Introduction: Drug-induced cancer risk is of increasing interest. Both observational studies and data from
clinical trials have linked several widely used treatments to cancer. When a signal for a potential drug-cancer association
is generated, substantiation is required to assess the impact on public health before proper regulatory action can be taken.
This paper aims to discuss challenges of exploring drug-associated cancer outcomes by post-hoc analyses of Randomised
controlled trials (RCTs) designed for other purposes.
Methodological Challenges to Consider: We set out to perform a post-hoc nested case-control analysis in the ADVANCE
trial in order to examine the association between insulin use and cancer. We encountered several methodological
challenges that made the results difficult to interpret, including short duration of exposure of interest, lack of power, and
correlation between exposure and potential confounders. Considering these challenges, we concluded that using the data
would not enlighten the discussion about insulin use and cancer risk and only serve to further complicate any
understanding. Therefore, we decided to use our experience to illustrate methodological challenges, which need to be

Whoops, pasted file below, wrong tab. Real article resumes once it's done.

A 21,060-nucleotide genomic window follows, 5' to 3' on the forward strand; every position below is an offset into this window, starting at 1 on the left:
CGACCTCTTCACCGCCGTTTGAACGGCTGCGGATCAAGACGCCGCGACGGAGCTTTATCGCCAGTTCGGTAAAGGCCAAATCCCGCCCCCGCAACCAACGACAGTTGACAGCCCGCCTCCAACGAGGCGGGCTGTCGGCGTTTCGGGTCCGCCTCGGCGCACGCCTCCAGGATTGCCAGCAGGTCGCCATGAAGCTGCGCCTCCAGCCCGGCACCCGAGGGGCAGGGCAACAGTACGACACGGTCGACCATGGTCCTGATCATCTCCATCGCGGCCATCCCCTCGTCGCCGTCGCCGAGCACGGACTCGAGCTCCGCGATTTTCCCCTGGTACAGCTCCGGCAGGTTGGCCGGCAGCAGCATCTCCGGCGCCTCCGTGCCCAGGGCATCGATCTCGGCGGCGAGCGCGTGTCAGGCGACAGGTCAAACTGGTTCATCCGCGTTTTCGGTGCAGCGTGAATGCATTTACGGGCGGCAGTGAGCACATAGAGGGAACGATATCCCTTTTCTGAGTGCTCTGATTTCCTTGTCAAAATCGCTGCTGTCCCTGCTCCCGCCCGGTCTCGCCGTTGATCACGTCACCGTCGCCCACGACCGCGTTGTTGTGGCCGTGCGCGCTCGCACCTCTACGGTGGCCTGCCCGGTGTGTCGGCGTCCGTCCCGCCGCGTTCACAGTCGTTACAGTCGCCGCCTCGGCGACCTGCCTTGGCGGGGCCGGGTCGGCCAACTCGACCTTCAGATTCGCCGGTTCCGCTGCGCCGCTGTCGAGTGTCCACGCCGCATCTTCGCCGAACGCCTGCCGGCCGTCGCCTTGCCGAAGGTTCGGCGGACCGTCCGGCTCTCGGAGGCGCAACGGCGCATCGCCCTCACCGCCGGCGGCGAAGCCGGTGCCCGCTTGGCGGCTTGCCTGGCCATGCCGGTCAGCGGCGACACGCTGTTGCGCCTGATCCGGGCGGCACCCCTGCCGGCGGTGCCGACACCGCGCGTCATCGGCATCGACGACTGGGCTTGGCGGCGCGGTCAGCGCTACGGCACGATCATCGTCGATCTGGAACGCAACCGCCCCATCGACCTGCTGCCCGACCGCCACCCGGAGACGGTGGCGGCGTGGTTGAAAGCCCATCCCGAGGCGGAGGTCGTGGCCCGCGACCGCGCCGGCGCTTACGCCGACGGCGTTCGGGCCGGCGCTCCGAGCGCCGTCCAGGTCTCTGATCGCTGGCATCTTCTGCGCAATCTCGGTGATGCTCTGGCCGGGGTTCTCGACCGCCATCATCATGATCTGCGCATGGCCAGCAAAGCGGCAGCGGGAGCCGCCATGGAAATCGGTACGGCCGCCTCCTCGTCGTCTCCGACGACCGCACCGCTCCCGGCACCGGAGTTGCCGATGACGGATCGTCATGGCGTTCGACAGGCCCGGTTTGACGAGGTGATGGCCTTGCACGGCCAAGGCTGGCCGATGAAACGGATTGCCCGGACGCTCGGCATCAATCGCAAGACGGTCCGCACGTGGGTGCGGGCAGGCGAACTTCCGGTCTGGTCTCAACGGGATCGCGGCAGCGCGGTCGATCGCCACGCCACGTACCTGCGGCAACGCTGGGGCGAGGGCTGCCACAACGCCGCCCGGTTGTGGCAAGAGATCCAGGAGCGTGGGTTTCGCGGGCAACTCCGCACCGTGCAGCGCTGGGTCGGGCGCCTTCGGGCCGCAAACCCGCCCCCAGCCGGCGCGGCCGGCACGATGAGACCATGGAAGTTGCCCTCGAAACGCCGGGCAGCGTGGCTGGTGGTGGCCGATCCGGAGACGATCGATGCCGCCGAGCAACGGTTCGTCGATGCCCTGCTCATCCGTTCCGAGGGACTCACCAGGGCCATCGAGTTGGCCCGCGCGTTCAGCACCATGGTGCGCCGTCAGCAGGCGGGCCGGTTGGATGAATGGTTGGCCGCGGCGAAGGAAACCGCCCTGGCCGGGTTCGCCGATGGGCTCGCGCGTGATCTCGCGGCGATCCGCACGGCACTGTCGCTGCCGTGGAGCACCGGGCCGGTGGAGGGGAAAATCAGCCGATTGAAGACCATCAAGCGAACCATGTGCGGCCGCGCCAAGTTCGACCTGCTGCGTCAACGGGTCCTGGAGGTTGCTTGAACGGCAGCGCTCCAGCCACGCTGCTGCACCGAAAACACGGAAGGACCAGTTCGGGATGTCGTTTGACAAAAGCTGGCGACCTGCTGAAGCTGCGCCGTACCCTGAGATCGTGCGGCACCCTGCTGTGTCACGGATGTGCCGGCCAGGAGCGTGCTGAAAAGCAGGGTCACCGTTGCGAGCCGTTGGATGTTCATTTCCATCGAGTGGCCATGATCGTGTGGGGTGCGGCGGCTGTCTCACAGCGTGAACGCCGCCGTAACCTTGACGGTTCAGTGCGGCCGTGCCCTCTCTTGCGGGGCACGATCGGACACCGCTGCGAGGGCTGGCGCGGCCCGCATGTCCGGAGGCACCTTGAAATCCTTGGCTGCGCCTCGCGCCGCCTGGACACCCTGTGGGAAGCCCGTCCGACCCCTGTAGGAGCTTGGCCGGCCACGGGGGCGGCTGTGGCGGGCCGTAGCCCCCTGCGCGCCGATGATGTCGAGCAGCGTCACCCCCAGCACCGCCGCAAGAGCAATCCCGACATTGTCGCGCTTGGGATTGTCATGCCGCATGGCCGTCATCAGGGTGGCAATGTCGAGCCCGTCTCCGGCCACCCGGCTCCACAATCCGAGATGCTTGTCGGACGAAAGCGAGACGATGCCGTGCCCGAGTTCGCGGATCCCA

addressed when re-analysing trial data for cancer related outcomes.
Conclusion: Substantial amount of information on cancer outcomes is available from RCTs. Hence, making use of such
data could save time and spare patients from inclusion in further trials. However, methodological challenges must be
addressed to enhance the likelihood of reliable conclusions. Advantages of post-hoc analyses of RCTs include quality of
data collected and sometimes randomisation to exposure of interest. Limitations include confounding and sample size,
which is fixed to suit the purposes of the trial, insufficient duration of exposure and identification of underlying biological
mechanisms relating treatment to cancer to formulate the most appropriate post-hoc study design.